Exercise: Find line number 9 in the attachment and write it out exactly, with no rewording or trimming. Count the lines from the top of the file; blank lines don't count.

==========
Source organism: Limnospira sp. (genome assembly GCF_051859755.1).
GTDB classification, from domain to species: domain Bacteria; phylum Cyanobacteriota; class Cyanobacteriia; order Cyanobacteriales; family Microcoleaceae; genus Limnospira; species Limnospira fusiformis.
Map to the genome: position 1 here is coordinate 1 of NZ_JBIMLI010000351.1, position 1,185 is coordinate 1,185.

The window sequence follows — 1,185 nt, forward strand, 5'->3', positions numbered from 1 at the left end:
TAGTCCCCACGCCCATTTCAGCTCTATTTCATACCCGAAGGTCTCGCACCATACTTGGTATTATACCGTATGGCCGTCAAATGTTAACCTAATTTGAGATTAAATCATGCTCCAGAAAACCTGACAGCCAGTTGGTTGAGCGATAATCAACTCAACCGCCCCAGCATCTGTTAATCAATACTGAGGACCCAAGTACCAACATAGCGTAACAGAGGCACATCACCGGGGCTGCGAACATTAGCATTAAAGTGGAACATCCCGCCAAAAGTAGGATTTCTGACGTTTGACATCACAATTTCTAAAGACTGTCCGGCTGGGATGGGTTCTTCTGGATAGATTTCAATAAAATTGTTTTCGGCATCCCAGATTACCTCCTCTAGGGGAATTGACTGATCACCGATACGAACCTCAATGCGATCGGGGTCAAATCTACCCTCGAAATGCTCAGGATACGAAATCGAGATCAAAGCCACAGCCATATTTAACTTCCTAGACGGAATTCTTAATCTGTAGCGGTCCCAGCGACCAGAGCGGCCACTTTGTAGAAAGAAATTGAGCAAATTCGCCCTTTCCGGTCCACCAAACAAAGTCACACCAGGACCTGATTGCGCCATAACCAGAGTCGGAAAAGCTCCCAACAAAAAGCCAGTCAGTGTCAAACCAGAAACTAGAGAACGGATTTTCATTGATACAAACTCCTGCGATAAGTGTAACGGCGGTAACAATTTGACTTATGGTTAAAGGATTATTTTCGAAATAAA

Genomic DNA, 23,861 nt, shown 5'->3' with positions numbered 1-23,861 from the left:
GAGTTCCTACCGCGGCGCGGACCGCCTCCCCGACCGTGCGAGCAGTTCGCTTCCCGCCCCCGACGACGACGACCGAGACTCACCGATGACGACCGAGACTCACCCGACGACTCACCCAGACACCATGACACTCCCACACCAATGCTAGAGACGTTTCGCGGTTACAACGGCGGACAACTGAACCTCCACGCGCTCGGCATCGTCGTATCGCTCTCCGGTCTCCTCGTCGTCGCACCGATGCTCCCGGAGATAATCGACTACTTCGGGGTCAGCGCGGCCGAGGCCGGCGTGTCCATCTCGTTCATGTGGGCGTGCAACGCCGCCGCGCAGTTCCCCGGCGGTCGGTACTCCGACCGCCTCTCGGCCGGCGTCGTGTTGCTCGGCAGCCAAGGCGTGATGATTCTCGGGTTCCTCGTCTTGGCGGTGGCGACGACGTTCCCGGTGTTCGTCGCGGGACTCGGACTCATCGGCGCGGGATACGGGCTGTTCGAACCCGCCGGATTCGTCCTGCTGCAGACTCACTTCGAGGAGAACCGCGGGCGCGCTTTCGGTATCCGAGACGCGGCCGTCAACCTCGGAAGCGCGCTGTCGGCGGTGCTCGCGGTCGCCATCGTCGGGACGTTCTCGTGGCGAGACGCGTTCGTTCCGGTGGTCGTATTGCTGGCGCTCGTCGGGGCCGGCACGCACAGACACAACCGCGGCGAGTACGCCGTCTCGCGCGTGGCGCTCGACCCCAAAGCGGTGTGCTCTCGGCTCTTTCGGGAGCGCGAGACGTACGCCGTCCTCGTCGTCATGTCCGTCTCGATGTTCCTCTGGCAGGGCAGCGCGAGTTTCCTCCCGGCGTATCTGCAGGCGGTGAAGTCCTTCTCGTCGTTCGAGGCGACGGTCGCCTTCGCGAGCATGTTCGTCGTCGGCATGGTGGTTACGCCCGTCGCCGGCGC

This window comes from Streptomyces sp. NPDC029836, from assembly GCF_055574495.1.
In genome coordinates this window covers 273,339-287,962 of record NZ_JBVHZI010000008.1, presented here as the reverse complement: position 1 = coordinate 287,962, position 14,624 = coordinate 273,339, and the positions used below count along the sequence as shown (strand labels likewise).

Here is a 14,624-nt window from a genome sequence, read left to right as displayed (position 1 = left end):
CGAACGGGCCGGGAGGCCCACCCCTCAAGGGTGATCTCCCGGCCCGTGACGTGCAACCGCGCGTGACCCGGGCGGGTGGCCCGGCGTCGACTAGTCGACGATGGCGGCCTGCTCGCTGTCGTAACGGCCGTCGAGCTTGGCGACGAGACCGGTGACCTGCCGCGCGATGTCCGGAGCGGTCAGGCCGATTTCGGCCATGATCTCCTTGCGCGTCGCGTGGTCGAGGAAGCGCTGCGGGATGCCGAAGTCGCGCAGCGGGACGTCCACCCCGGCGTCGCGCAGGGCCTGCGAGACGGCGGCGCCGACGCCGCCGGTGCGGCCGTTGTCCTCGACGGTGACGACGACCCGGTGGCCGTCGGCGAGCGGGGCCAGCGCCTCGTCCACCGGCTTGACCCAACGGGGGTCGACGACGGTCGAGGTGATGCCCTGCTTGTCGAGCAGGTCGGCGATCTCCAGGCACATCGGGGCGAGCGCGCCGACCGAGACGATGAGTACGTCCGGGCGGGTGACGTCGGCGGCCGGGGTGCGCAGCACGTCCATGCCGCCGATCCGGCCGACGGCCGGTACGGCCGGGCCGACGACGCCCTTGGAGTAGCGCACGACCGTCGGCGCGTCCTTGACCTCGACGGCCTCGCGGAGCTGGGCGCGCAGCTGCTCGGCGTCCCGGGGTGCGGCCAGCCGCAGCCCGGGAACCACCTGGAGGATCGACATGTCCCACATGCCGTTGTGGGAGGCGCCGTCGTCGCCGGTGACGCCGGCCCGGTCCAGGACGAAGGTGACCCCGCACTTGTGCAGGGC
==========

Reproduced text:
In genome coordinates this window covers 273,339-287,962 of record NZ_JBVHZI010000008.1, presented here as the reverse complement: position 1 = coordinate 287,962, position 14,624 = coordinate 273,339, and the positions used below count along the sequence as shown (strand labels likewise).